NBN Co, the company overseeing Australia’s National Broadband Network (NBN) project, has outlined the principles which will determine which access technologies will be deployed to connect communities. According to the company, these broad principles ‘pave the way for the full transition to a multi-technology network and support the company’s commitment to roll out the NBN at the least cost to taxpayers and as quickly as possible’. As per its plans, NBN Co will deploy a range of technologies and utilise existing fit-for-purpose network infrastructure to deliver the minimum data rates required by the state’s broadband policy, with this meaning that most premises already served by the Optus or Telstra Hybrid Fibre Coaxial (HFC) cable networks will be served by an upgraded HFC network. The incorporation into the NBN of copper and HFC assets is, however, contingent upon the successful conclusion of negotiations currently underway with Telstra and SingTel Optus, NBN Co noted. Meanwhile, in those areas where fibre-to-the-premises (FTTP) technology has been deployed or is in ‘advanced stages of being built’ it will remain part of the NBN rollout, while the same is true for those areas already earmarked for the deployment of fixed wireless or satellite networks. With regards to future deployments, however, NBN Co confirmed that all other communities are likely to receive superfast broadband connectivity via fibre-to-the-node (FTTN) technology or, in the case of multi-dwelling units such as apartment blocks, fibre-to-the-basement (FTTB) technology.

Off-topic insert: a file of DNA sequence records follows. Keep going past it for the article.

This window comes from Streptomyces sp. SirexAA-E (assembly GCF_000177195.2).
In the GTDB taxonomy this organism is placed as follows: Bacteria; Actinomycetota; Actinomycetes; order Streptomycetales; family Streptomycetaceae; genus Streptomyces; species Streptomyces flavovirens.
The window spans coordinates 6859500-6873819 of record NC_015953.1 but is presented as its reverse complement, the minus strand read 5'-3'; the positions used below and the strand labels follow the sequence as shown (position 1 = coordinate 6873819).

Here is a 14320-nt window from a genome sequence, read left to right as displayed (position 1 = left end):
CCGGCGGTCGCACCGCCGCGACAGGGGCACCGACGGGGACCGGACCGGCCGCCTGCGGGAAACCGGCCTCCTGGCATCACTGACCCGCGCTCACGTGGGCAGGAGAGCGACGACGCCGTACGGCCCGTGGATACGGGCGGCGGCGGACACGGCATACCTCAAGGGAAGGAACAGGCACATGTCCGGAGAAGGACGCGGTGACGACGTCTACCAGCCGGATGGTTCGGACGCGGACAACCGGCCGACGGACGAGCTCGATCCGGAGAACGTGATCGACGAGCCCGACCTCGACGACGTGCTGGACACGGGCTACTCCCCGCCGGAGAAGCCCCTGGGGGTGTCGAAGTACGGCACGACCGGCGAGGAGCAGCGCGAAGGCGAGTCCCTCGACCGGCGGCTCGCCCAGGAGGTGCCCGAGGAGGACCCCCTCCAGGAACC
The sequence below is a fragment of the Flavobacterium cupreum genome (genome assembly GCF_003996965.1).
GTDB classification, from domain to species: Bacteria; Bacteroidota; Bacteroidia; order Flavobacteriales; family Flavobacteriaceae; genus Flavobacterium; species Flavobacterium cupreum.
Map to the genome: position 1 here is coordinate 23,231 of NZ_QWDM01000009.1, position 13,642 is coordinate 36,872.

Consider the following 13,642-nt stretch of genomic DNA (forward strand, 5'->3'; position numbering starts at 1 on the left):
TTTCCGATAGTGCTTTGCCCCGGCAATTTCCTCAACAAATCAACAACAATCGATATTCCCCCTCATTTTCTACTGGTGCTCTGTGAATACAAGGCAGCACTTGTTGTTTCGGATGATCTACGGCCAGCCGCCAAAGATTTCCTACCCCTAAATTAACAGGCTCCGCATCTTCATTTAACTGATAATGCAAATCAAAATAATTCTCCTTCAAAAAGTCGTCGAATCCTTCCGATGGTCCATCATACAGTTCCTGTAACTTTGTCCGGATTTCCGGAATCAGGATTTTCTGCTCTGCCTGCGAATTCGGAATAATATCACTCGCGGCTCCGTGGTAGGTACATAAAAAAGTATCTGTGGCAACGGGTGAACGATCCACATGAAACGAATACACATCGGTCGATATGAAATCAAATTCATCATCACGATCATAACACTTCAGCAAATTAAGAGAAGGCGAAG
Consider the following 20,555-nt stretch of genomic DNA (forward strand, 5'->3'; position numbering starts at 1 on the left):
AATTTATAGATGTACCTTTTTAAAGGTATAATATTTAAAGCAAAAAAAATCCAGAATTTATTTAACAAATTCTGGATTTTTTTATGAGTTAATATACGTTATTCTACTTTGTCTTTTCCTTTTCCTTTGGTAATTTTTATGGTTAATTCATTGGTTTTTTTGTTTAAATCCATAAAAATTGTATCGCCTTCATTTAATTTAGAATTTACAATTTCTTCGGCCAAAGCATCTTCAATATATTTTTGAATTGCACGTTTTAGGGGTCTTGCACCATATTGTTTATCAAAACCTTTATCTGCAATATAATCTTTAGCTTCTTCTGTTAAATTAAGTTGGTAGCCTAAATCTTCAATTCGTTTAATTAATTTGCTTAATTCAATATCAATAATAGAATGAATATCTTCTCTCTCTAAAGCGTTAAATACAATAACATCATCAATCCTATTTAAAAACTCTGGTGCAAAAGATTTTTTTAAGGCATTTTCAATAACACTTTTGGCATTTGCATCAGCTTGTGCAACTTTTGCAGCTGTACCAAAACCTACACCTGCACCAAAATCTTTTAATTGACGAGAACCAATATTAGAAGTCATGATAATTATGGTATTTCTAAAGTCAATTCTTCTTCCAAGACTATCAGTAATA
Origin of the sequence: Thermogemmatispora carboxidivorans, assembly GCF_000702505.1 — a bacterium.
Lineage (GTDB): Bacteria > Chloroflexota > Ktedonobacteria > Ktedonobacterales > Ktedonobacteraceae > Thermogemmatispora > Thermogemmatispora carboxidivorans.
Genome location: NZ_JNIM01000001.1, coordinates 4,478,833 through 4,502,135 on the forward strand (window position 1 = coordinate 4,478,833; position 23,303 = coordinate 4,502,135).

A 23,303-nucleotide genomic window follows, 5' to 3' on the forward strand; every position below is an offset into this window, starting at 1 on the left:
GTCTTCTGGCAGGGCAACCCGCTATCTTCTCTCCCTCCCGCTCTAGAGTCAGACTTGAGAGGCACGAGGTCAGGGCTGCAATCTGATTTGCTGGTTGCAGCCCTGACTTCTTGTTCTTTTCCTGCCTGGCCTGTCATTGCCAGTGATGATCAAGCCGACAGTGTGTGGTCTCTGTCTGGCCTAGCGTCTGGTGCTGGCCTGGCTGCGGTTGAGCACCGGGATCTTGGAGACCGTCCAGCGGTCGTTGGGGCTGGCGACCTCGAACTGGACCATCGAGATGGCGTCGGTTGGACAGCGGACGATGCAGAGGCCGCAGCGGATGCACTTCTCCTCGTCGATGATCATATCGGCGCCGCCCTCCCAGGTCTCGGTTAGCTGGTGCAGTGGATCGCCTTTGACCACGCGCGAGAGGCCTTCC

Meanwhile, it has also been confirmed that a fibre-on-demand product in under consideration, with work said to be underway on the development of guidelines so that individuals or businesses with specific speed requirements might be able to purchase fibre up to their premises. In addition, NBN Co has said it will work with small communities that choose to co-fund FTTP if they are in an alternative technology area.
Commenting on the plans, NBN Co’s Chief Executive Officer Bill Morrow noted: ‘In order to optimise the benefits of a digital economy we must first, and foremost, address the under-penetration of broadband access as soon as possible. Universal Access, sufficient speeds, affordability and the time to build are all key factors necessary for us to achieve these benefits and the MTM [multi-technology mix] guidelines were developed with these in mind … Furthermore, these principles will give greater clarity to local communities and service providers about how the NBN is being rolled out and the criteria underpinning the choice of technology in each community.’